When backed into a corner, people will often do things that they would never have considered doing before. Normal people can be driven to kill or severely injure others, if they believe that they are in danger. The self-defense claim exists to protect people in situations like these.
In Texas, you are legally justified in using force to defend yourself, other people, or your property. If you are facing criminal charges, criminal lawyers in Houston like DNTrialLaw.com might be able to prove that you were acting in self-defense. But when exactly is this valid?
1. You do not have to get hit – Even if you act first, self-defense is still a valid claim. What if a robber enters your home with a knife, but hasn’t spotted you yet? Or a person you’re arguing with grabs a beer bottle and raises it overhead, intending to strike? No reasonable person would wait until they get injured before acting to protect themselves in these scenarios.
2. The amount of force must be reasonable – You must also prove that your actions were not excessive. In the above two scenarios, it is reasonable to use lethal force against the thief, because you feared for your life. But what if you shot the person with the beer bottle instead? This is much more of a gray area, and there is a chance that prosecutors will use this to build a case against you.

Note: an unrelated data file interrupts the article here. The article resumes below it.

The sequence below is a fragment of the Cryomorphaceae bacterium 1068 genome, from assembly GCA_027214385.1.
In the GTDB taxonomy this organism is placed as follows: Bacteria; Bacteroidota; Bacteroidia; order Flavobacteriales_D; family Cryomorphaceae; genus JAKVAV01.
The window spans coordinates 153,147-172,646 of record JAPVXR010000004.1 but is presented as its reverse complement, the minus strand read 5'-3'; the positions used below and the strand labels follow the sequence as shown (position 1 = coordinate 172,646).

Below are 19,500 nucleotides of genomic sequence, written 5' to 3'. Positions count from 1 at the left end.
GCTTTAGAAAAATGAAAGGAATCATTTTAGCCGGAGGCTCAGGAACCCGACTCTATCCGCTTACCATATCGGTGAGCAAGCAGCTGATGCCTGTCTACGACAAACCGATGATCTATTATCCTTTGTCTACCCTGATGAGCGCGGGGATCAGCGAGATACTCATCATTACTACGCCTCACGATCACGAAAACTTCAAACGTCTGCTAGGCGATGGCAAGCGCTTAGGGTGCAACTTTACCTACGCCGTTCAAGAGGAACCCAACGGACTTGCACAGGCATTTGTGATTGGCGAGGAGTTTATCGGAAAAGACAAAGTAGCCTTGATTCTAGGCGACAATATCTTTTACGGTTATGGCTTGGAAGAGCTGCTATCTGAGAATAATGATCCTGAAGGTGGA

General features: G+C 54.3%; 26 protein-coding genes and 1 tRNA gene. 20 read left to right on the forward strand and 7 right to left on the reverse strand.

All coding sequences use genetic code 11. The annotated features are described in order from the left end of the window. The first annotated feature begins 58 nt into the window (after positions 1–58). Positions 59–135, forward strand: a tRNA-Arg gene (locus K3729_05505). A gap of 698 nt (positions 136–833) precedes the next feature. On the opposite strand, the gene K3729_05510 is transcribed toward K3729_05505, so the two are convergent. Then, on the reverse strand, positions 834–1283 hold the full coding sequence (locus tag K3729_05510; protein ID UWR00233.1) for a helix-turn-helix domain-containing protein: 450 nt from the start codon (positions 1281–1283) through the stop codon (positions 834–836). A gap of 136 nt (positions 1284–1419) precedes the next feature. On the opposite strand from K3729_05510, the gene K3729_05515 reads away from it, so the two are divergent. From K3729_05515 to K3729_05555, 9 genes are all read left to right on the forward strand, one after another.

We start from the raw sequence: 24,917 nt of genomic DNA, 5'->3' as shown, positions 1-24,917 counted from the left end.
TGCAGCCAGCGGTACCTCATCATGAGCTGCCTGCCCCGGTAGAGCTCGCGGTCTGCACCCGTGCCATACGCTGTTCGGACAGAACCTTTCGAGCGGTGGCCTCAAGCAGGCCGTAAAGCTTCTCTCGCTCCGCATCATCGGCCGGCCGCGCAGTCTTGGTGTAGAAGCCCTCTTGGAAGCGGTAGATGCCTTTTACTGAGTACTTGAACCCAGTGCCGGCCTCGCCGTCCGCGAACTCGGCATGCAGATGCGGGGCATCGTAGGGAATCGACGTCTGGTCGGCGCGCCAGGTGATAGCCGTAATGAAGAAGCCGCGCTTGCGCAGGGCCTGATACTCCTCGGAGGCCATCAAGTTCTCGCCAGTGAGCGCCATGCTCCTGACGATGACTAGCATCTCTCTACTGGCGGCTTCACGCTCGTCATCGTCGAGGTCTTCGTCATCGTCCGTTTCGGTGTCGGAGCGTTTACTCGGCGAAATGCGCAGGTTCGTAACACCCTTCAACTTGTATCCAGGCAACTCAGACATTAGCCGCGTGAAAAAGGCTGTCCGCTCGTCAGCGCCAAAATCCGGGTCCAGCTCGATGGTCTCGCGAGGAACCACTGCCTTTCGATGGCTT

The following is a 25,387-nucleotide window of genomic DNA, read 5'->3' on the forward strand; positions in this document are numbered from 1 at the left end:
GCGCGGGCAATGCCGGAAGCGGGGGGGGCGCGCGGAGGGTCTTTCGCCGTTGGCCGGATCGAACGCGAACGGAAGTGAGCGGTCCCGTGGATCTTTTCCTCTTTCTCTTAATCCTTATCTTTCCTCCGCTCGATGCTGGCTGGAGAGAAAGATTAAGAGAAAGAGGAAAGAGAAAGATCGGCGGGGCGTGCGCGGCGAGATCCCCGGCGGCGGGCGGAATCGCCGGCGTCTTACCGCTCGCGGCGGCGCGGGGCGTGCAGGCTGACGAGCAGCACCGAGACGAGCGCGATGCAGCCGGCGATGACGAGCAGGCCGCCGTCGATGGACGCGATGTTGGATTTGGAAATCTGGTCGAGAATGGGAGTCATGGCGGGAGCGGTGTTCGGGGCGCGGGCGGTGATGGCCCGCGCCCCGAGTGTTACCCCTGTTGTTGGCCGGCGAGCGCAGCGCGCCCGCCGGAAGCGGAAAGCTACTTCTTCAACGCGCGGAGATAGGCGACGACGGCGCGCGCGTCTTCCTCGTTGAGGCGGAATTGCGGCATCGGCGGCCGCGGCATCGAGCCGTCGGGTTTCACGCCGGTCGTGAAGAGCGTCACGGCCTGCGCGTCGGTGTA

3. The burden of proof – With that said, however, the burden of proof lies with the prosecution. They must prove without a reasonable doubt that you were at fault, and that you were not acting in self-defense. Even if your case is shaky, a jury may still acquit you if they find the proof insufficient to give a guilty verdict.
4. Imperfect self-defense – When all else fails, defense attorneys will not attempt to completely eliminate their client’s guilt, but will use self-defense to reduce the charges – from murder to manslaughter, for example. This usually happens when the defendant’s belief that they were in danger was unreasonable, and their actions were excessive.
These four facts are subject to much confusion, so gaining a deeper understanding of them will let you determine whether or not a person’s actions are justified.